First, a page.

From The Fable of Casanova (1934)
By ADRIAN TAHOURDIN
There’s a wonderful review by David Coward in this week’s TLS of a new French edition of Giacomo Casanova’s Histoire de ma vie. Coward gives us as rounded a portrait of the Venetian adventurer as we could hope for in 2,500 words.
As Coward reminds us, the book runs to well over a million words and was written in Italianate French, French being the lingua franca of eighteenth-century Europe. There is an English translation in print entitled History of My Life, single-handedly completed by the heroic American scholar Willard R. Trask. It first appeared in six substantial annotated volumes in the 1960s, and seems unlikely to be superseded.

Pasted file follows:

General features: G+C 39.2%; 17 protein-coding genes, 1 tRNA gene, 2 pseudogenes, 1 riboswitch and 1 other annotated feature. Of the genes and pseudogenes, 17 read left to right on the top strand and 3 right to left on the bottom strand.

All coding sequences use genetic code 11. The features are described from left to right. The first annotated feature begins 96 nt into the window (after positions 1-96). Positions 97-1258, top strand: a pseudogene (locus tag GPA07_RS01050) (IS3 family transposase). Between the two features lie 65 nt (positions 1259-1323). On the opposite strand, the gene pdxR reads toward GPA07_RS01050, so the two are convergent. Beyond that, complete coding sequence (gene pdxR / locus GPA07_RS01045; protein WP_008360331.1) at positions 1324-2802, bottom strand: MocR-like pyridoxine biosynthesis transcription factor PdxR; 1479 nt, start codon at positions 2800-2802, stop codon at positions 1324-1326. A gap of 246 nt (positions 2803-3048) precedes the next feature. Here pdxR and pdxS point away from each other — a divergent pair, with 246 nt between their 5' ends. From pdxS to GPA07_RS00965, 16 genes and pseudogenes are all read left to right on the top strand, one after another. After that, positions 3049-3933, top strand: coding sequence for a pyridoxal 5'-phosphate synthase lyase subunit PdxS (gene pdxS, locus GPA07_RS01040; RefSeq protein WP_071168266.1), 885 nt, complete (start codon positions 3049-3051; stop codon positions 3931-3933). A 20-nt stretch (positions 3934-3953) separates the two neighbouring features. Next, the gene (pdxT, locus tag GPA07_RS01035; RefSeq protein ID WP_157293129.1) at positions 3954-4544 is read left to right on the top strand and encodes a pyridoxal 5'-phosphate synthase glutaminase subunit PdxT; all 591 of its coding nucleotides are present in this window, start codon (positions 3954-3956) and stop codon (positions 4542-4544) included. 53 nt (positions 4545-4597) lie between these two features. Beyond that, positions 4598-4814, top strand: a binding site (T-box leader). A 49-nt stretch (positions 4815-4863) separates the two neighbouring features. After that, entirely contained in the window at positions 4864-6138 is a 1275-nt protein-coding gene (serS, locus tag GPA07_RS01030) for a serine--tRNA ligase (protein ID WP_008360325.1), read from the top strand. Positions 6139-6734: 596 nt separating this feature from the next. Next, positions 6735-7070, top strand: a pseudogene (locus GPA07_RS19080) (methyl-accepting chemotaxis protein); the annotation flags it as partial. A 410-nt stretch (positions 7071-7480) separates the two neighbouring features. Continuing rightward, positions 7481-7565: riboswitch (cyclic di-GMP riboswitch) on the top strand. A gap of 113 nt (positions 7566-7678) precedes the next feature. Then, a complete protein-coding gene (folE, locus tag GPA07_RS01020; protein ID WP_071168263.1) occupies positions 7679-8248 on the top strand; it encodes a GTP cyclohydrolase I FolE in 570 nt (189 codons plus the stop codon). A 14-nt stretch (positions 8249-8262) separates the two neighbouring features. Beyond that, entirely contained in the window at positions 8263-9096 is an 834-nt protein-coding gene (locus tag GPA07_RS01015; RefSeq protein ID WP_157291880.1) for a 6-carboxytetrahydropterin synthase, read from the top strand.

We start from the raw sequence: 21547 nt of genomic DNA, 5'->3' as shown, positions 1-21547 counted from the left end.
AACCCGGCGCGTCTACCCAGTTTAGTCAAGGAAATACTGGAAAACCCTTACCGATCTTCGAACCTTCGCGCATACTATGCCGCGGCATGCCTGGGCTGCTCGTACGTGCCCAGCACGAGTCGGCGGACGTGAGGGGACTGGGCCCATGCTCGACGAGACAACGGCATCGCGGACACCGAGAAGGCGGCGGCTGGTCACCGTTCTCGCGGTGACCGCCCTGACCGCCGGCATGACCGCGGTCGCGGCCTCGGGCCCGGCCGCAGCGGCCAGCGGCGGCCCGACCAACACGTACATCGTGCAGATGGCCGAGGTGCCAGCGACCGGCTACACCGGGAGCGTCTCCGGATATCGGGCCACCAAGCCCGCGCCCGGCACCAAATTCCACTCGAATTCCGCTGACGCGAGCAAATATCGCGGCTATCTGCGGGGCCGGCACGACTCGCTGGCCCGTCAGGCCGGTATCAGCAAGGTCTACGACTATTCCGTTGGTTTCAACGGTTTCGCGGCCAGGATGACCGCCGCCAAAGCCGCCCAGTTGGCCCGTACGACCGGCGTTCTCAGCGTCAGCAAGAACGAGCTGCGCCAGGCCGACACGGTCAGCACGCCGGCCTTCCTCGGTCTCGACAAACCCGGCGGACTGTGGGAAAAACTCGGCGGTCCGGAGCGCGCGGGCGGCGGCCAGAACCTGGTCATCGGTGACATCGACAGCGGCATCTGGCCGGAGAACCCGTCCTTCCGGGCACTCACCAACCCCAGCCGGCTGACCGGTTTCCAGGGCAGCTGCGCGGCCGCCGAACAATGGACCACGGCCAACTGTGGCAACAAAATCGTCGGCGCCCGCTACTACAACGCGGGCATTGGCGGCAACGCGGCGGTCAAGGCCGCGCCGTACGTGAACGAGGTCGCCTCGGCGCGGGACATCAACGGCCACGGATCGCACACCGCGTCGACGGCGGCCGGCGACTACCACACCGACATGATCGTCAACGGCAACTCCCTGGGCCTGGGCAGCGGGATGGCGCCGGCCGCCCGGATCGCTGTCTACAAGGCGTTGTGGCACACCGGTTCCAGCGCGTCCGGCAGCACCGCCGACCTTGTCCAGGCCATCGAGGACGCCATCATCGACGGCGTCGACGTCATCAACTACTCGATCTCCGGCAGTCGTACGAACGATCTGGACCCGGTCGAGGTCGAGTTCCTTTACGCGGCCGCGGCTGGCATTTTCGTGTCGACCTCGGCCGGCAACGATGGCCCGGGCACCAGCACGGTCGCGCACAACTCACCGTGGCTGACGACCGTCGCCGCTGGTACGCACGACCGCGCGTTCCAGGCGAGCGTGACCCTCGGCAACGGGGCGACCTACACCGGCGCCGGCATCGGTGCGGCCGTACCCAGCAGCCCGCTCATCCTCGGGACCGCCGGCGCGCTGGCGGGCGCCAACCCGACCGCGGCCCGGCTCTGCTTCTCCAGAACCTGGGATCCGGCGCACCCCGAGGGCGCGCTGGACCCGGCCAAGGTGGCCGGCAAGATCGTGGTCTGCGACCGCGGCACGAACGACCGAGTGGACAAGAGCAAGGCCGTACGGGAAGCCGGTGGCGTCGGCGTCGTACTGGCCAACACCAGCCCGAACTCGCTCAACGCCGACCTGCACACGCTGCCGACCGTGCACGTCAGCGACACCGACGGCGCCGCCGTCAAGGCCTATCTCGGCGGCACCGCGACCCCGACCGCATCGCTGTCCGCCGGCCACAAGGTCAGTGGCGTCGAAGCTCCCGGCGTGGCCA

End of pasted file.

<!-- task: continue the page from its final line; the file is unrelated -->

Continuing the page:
History of My Life is generally reckoned to be one of the great eighteenth-century autobiographies, ranked alongside Rousseau’s Confessions. The great American critic Edmund Wilson called it the “most interesting memoirs ever written”.